Yarn is dyed either in a mill or by hand. Mill dyed yarn is the type you see in the standard chain craft store, supplied by large manufacturers. Hand-dyed yarn is often created by independent fiber artists, and it provides a unique alternative to commercial offerings.
1. Fiber Type
Hand dying is almost exclusively done with natural fibers, simply because they take dye most readily and are easy for independent artists to work with. Animal yarns typically come from sheep or alpaca, while plant fibers usually come from cotton, silk, or flax (linen). Natural fibers absorb dye evenly, which results in vibrant colors that set well with minimal bleeding.
Yarn is sold by weight, and the weight term can help you determine the best usage. Fingering weight, for example, is also sometimes listed as sock weight because it is well suited for making socks. Sport weight has fibers of a slightly larger diameter compared to fingering, and it is often used for baby clothing. Worsted comes in several different thicknesses and is used for things like scarves and sweaters. There is also chunky yarn, a popular thick yarn for quickly knitting up a blanket.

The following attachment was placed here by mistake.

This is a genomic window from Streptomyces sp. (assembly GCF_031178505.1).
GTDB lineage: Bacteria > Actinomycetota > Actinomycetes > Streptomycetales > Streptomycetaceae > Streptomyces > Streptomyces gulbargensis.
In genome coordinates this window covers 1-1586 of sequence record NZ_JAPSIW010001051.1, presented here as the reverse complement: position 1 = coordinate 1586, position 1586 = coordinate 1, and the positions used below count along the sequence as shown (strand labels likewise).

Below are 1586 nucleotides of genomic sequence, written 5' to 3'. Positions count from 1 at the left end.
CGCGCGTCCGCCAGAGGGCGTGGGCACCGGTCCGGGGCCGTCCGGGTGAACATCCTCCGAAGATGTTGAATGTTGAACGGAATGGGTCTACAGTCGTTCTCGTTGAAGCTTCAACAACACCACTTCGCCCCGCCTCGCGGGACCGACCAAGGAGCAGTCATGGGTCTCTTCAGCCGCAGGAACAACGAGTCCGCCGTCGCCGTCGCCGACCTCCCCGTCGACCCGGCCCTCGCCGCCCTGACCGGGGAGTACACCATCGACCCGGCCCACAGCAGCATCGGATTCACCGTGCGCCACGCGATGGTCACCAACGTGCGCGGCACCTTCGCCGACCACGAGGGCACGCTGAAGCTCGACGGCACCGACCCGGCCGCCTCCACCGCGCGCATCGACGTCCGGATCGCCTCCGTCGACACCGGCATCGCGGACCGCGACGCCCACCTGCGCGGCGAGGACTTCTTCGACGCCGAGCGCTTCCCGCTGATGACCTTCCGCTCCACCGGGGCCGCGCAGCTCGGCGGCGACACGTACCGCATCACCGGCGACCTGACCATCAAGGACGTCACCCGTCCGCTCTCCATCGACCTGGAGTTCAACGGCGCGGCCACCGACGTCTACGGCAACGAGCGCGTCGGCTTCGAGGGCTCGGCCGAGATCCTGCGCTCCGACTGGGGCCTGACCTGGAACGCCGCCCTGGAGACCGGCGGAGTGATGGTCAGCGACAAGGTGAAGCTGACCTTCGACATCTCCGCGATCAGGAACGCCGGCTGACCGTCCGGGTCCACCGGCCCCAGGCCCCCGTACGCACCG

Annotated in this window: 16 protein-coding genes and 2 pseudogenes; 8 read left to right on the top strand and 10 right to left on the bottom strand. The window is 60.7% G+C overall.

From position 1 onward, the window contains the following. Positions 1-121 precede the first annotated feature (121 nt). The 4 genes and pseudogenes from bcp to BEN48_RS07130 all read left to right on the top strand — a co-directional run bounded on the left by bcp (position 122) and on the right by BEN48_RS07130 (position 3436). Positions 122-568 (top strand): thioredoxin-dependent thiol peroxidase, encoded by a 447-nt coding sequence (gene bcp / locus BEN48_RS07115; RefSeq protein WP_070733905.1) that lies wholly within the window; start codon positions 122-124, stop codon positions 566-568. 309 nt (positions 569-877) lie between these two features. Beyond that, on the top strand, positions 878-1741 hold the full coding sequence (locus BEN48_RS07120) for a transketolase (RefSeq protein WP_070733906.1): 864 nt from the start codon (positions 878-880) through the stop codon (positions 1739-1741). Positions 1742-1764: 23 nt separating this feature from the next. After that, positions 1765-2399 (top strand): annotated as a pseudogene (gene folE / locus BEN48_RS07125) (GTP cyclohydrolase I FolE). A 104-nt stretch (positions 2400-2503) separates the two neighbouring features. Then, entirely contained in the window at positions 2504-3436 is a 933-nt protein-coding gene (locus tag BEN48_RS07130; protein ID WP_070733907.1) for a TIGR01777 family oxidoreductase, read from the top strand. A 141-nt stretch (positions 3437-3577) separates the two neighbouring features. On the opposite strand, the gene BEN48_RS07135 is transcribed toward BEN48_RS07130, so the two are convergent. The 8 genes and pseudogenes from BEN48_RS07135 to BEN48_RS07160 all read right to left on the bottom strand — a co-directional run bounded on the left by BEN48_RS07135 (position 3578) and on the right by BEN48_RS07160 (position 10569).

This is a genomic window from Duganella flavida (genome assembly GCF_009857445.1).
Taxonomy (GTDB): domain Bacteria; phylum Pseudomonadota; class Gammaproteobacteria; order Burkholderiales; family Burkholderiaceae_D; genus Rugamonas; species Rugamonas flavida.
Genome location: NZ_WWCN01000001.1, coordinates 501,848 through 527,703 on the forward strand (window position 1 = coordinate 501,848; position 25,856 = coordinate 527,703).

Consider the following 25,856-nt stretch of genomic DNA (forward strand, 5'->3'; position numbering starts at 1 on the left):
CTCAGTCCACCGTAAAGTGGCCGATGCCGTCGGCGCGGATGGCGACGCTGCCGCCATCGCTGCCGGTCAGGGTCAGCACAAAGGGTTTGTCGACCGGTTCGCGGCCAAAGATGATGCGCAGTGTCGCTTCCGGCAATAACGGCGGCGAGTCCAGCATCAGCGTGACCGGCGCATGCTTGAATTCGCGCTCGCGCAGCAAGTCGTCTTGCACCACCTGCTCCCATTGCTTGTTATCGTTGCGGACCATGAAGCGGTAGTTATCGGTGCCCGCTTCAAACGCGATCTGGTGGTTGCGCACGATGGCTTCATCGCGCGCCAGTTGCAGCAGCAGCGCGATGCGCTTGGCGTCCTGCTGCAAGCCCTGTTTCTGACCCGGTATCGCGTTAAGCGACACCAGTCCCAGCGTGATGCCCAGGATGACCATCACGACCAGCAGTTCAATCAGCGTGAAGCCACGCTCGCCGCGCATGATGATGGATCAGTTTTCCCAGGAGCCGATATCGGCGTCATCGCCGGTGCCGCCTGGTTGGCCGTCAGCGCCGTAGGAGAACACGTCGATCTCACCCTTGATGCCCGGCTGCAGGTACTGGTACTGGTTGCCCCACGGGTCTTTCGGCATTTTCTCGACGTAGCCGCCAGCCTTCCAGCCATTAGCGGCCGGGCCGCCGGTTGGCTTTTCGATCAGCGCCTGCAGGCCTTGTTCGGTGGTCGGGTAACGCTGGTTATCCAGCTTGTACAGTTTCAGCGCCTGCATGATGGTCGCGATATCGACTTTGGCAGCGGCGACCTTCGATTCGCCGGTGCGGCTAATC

3. Dip Style
Several different dying dip styles may be used for hand-dyed yarn. Full immersion dying will give every fiber in the skein the same color and hue. A popular style of dying now is dip dying, which results in yarn that is the same color but the shade gradually shifts in intensity along the fiber. Yarn can be dyed in multiple colors so that it becomes self-striping, depending on how it is knitted. Yarn shop will often unwind a skein so you can see how the colors change along the fiber.
The yarn can be dyed before it is spun, which ensures every part of the fiber is equally exposed to the dye, or it may be dyed after it is spun into yarn. Another aspect of dying is the type of dye used. Some indy dyers only use natural plant dyes, which tend to produce more muted, natural-looking colors, while others may use synthetic dyes that produce more consistent bold colors.
5. Dye Lot
Dye lot only matters if you are working on a project that requires more than one skein of yarn. Dye color consistency, particularly with hand-dyed yarns, can vary each time a new batch of dye is mixed. You want every skein to come from the same batch of dye or lot to ensure consistent color across your project.
Contact a fiber dealer to find hand-dyed yarn for your next project.